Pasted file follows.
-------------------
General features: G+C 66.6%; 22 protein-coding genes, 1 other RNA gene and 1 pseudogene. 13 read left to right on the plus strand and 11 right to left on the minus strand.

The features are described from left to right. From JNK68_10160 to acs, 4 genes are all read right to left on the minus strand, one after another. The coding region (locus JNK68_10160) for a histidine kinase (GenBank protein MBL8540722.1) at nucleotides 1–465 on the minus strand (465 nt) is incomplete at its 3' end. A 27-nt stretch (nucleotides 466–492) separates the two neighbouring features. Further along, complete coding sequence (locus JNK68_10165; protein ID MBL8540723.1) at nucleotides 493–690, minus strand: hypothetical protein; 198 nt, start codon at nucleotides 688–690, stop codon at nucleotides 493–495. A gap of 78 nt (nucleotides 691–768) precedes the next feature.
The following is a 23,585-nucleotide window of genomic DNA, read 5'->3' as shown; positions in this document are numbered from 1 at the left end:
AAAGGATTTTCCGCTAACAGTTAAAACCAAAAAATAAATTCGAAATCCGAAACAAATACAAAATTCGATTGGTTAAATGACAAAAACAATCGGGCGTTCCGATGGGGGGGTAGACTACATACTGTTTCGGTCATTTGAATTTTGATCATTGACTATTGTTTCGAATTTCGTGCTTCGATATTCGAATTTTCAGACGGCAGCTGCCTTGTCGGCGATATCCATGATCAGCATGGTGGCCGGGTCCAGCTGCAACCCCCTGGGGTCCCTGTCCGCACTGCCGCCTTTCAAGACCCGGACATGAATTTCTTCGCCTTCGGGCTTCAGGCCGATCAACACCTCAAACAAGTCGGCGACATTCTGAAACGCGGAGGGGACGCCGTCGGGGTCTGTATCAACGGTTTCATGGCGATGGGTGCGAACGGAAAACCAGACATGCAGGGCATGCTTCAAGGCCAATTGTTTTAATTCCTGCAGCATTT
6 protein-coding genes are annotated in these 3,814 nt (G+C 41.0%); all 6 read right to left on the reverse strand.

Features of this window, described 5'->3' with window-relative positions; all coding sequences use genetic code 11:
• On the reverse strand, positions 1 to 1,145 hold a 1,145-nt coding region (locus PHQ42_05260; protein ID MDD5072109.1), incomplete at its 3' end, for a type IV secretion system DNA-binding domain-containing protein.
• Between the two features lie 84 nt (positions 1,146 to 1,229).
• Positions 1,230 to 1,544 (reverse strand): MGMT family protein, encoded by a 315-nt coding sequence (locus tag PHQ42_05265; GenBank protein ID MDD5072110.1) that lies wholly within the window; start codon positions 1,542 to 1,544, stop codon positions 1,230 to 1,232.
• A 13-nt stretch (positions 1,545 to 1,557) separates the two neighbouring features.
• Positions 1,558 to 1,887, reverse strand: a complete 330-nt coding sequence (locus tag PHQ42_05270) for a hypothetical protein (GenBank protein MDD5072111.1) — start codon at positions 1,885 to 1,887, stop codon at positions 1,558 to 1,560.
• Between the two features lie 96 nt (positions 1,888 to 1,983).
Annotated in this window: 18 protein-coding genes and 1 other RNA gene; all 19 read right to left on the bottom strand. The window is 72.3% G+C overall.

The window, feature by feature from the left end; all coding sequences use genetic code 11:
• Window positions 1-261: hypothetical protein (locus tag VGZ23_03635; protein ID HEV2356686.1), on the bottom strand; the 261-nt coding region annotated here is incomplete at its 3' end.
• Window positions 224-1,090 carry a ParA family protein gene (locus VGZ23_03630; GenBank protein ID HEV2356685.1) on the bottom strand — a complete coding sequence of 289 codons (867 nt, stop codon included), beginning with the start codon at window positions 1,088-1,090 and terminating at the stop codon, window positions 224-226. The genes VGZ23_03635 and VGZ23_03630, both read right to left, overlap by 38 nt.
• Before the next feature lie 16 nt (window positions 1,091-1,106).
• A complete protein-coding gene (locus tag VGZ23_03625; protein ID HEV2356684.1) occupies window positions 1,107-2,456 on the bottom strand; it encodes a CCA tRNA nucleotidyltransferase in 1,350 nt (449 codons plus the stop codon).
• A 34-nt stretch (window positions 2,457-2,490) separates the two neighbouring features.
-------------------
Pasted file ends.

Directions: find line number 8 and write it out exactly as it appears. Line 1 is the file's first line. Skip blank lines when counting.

• Between the two features lie 84 nt (positions 1,146 to 1,229).